The Telegraph
Wednesday , January 18 , 2012
Since 1st March, 1999
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Rhinos stray, injure two

Jorhat, Jan. 17: Villagers of Na-Pamua, about 100km from Kaziranga National Park, watched in shock as three rhinos trotted through the village and attacked two persons this morning.

I have seen rhinos only at Kaziranga and Assam State Zoo. I was surprised when I saw the rhinos near my house this morning, said Bholaram Das, who helped the injured persons.

Forest department sources said three teams of the forest department have been deployed to track the two adult rhinos, a male and a female, and a calf and chase them towards the park.

Sources said the rhinos are a part of a group of 10 that had strayed out of the park over a month ago and had moved towards east of the park through chaporis (sandbars).

Jogen Bora, a senior forester of the Jorhat forest range office, said the rhino family was spotted by some villagers near Na-Pamua gaon, nearly 13km from the town, last evening, but the department was not informed.

Around 5.30am today, Prabin Das, 35, and Babul Das, 26, from the nearby Jankhana were returning home after releasing their cattle for grazing, when they suddenly came face to face with the rhinos at Dubanipathar.

Before the two could react, the animals attacked them, resulting in injuries on their knees and legs.

Both have been admitted to Jorhat Medical College and Hospital and are out of danger.

Bora said the people of the area had seen the rhinos moving into a nearby thick swamp.

Three teams of five men each armed with .303 rifles and double-barrelled guns were moving along the Brahmaputra in different locations to track the rhinos. He said some footprints of the animals have been traced by one of the teams and search in the adjoining swamp and bushes was on.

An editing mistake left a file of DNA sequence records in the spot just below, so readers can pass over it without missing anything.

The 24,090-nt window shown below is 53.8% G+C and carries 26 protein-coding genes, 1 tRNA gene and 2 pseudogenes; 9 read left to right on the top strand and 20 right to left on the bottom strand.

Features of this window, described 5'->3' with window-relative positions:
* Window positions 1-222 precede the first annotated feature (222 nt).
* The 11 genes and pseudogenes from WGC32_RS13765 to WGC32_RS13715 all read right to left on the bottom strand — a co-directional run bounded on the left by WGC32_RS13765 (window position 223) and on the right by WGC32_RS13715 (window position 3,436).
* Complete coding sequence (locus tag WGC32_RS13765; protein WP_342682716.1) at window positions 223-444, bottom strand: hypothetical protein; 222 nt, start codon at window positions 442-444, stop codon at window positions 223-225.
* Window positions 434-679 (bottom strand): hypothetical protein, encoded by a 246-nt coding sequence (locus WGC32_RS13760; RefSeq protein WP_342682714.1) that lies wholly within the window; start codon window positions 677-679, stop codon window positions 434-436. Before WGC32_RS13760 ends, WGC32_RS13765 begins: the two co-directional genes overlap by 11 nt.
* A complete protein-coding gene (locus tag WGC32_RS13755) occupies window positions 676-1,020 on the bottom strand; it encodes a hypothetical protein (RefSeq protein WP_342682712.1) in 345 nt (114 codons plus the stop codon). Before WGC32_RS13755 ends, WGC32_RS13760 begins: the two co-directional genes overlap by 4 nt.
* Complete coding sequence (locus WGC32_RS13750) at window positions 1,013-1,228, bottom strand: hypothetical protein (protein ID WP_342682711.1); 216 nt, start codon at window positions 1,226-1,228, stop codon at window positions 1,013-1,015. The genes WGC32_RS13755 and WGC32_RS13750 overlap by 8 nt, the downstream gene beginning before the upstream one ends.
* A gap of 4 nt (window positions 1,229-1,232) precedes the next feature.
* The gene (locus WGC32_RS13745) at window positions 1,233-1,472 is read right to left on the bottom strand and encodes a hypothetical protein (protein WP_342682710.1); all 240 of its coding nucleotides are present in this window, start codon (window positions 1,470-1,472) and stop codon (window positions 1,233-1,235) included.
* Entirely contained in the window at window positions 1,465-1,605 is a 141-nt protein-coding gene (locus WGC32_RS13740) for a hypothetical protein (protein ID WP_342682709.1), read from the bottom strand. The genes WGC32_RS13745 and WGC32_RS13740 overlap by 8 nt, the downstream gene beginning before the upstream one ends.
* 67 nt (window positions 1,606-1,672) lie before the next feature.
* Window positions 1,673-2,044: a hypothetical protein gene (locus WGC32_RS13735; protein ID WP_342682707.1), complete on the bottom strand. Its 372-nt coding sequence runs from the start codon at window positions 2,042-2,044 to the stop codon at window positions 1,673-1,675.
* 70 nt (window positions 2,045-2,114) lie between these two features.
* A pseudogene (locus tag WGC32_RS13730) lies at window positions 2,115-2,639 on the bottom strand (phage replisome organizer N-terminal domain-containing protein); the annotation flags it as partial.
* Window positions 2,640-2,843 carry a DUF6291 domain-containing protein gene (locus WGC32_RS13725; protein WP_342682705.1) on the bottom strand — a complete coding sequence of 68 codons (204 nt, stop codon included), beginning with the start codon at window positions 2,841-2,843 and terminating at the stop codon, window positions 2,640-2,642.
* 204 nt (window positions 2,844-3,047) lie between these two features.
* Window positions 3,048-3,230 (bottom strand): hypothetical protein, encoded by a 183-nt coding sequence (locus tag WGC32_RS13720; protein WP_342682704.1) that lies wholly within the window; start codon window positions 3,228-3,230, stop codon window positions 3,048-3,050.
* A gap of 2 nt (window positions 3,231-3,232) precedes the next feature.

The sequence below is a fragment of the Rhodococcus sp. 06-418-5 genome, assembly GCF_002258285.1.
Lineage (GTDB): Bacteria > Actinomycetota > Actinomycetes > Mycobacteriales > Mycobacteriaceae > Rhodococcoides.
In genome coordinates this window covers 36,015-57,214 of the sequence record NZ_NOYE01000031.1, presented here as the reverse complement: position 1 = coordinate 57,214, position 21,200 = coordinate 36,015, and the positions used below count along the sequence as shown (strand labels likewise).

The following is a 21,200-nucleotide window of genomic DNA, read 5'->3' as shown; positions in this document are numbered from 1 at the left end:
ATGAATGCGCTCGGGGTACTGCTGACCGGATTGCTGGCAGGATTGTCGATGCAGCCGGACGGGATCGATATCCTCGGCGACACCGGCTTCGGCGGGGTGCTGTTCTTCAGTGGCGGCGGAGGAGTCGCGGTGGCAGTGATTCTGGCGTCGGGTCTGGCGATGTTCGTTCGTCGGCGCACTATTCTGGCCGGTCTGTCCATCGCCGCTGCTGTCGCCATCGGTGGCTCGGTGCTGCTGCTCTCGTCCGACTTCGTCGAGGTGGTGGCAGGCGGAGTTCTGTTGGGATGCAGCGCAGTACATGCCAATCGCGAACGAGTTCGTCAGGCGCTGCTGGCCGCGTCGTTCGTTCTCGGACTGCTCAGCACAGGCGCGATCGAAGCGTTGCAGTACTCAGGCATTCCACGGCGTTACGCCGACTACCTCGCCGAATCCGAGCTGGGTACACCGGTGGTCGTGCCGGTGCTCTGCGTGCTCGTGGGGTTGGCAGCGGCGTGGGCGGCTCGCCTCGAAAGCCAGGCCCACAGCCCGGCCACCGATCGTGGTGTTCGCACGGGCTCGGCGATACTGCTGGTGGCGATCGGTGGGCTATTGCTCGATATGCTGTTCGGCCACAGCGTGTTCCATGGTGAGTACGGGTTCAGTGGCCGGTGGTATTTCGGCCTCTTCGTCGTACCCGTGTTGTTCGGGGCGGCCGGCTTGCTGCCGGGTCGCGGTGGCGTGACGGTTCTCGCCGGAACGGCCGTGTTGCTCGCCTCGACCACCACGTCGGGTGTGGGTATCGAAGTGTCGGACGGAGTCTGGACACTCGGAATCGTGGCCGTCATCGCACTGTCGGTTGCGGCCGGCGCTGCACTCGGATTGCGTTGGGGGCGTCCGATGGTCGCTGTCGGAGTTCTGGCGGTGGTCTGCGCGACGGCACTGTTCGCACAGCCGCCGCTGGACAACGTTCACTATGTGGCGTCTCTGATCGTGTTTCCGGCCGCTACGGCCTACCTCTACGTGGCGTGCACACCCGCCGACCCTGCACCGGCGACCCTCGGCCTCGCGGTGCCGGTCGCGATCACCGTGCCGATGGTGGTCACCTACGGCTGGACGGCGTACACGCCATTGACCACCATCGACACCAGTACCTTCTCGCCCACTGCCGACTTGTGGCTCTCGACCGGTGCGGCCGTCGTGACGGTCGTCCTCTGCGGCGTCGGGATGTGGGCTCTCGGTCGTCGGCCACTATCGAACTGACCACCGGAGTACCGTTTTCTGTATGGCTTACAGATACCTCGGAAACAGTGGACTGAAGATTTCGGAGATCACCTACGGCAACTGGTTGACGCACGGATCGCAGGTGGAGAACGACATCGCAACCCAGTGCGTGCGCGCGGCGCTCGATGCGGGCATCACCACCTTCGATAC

Jorhat forest range officer Pankaj Kalita said it has been a month-and-a-half that a five-member team led by Majuli beat officer Atul Das has been camping on different chaporis in the western tip of the island bordering Jorhat and Golaghat forest divisions to protect the straying rhinos from poachers, who find it easier to kill the animals outside the park. Poachers killed three such rhinos in the past two months.

Kalita said the team has been keeping a watch on the animals round-the-clock, moving on motor bikes and country boats, but at night it is very difficult to follow them as they are camouflaged in thick vegetation in the chaporis.

The range officer said a wandering herd of elephants, which moved along the Brahmaputra a month back, was also creating havoc in the riverine areas.

The herd damaged about 70 houses, including farmhouses and granaries.

He said from dusk-to-dawn everyday, an anti-depredation squad of seven staff has been on duty to keep the elephants at bay.

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